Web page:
top of page
  • Writer's pictureLolita Chowdhury

Trump's Tax Fraud Trial Starting - What it Could Mean for the Trump Business Going Forward

The Trump Organization, a collection of nearly 500 business entities owned by former president Donald Trump, is currently under investigation for possible criminal tax fraud (Yaw Afari/Unsplash).

Former U.S. president and businessman Donald Trump’s company, the Trump Organization, is currently on trial for possible criminal tax fraud. Prosecutors allege that the company has participated in a 15-year scheme to avoid New York state, New York City, and federal taxes.

Events Leading up to the Trump trial

Prosecutors brought the suit against the Trump Organization and its former chief financial officer, Allen Weisselberg, in June 2021, accusing Weisselberg of avoiding paying $1.7 million in taxes. He pleaded guilty in August, agreeing to pay approximately $2 million in taxes, interest, and penalties and to serve five months in jail with five years of probation. Weisselberg also agreed to “testify truthfully at the upcoming trial of the Trump Organization” or face further imprisonment.

In his plea statement, Weisselberg mentioned several other top Trump Organization executives, including Jeffrey McConney, the company’s senior vice president and controller, a sign of their possible criminal culpability. This added obstacle for the Trump Organization came just days after the FBI searched Trump’s Mar-a-Lago home in Florida for classified material. The FBI later confirmed that the search was connected to the National Archives and Records Administration (NARA), which ordered Trump to return 15 boxes of “top-secret” documents earlier this year.

The Start of the Trump Trial

In August, Judge Juan Merchan, overseeing the trial, ruled that the evidence presented to the grand jury “was legally sufficient to support the charges in the indictment” and that those proceedings were properly conducted and their “integrity unimpaired,” effectively beginning the trial. Jury selection began promptly and concluded on October 28, opening the door for witnesses to be called. However, Trump is not expected to willingly attend or testify. In the days following the FBI raid on Trump’s Mar-a-Lago home, he repeatedly invoked his Fifth Amendment right, saying he “declined to answer the questions under the rights and privileges afforded to every citizen under the United States Constitution.” Many expect him to do the same in this case. However, Judge Merchan warned that Trump and other members of his family could potentially be ordered to appear in court. Still, the trial is expected to receive the bulk of its testimonies from Allen Weisselberg and Jeffrey McConney.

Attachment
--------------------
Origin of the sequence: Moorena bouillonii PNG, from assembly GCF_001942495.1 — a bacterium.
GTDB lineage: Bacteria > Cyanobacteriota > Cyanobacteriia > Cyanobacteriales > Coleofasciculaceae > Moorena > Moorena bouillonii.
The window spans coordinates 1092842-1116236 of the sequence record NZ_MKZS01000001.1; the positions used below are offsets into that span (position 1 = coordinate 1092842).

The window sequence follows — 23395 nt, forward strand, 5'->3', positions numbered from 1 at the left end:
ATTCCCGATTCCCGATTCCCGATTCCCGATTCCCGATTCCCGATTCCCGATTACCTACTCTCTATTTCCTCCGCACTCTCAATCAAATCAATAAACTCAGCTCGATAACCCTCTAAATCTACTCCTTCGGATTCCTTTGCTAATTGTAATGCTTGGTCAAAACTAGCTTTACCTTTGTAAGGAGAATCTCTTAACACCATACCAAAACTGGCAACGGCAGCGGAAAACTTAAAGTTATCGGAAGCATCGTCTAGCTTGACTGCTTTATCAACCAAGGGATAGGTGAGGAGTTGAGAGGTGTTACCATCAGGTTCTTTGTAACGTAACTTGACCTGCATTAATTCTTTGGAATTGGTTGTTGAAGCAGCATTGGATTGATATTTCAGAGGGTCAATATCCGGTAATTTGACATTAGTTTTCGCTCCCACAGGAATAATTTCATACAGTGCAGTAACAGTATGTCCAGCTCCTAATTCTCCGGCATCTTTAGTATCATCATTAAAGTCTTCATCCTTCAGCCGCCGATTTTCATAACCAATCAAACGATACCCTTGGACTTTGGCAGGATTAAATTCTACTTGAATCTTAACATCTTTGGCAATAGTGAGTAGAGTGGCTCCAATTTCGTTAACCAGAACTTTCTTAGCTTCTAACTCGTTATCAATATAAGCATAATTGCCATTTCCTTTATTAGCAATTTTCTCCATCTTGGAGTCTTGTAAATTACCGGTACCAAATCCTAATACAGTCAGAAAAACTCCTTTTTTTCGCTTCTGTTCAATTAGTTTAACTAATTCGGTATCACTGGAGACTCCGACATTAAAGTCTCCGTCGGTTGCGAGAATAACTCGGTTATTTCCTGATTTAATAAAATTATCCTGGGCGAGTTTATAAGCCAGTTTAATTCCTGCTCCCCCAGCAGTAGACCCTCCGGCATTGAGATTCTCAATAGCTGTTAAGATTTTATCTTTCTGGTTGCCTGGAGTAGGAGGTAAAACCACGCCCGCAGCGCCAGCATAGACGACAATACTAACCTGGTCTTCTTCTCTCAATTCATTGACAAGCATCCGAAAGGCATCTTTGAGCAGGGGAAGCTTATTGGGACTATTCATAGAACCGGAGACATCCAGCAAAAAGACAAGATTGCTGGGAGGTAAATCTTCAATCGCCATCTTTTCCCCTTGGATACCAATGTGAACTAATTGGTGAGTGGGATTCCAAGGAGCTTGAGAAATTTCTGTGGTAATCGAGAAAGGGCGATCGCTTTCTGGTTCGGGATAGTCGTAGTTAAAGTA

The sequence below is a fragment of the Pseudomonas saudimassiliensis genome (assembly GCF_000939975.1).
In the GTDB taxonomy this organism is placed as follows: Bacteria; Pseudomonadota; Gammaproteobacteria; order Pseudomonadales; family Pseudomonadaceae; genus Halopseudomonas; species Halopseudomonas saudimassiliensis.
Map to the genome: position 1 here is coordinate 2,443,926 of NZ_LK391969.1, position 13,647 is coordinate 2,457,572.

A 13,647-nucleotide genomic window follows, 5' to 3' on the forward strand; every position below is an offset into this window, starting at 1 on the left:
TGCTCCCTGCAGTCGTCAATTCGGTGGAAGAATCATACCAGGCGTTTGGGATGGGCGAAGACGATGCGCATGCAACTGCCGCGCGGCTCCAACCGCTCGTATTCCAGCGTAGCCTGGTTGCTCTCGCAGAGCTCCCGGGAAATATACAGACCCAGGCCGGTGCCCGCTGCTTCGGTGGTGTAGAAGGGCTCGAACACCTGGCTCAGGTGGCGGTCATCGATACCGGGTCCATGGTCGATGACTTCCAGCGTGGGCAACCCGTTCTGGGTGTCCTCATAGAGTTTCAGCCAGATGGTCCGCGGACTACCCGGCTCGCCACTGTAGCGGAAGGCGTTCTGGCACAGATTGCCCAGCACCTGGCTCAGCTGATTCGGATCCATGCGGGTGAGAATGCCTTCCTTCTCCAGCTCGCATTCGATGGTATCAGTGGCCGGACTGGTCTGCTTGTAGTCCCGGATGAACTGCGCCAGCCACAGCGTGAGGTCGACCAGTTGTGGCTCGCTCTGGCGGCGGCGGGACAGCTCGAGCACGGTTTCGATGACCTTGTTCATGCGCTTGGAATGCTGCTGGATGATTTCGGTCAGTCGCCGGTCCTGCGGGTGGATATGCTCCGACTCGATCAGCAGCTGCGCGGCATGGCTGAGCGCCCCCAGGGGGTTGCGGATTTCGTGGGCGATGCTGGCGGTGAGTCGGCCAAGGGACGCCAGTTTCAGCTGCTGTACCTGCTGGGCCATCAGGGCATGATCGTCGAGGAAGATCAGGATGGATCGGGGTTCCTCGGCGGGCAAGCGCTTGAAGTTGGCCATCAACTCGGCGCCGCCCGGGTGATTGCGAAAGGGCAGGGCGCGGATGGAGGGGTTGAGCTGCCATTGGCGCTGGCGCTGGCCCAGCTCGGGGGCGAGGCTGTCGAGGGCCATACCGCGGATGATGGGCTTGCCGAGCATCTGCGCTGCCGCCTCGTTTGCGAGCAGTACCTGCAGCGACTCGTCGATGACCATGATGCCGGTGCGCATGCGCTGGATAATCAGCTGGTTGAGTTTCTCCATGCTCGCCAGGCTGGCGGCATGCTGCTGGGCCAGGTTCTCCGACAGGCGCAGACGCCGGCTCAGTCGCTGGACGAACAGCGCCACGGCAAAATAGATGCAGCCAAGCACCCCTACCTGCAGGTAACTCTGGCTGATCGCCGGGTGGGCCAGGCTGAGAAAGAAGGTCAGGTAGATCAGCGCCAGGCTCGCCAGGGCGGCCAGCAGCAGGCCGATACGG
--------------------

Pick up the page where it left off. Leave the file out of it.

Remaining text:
Currently, experts are unsure how the case will end and how much the sentence will affect Trump’s political and social standing. While neither Trump nor his children working at the Trump Organization have been charged, experts argue that because he is virtually synonymous with the company, he has everything to do with this case.

If convicted of tax fraud, the company could be fined more than $1 million, face difficulties securing future loans or deals, and lose ties with government partners. It could also damage Trump’s relationship with the U.S. Secret Service, which sometimes pays the Trump Organization for services and lodgings. Furthermore, this case could hurt Trump’s reelection bid (which he announced on November 15). However, nothing can be said for certain until the verdict is released and the sentence handed down.



bottom of page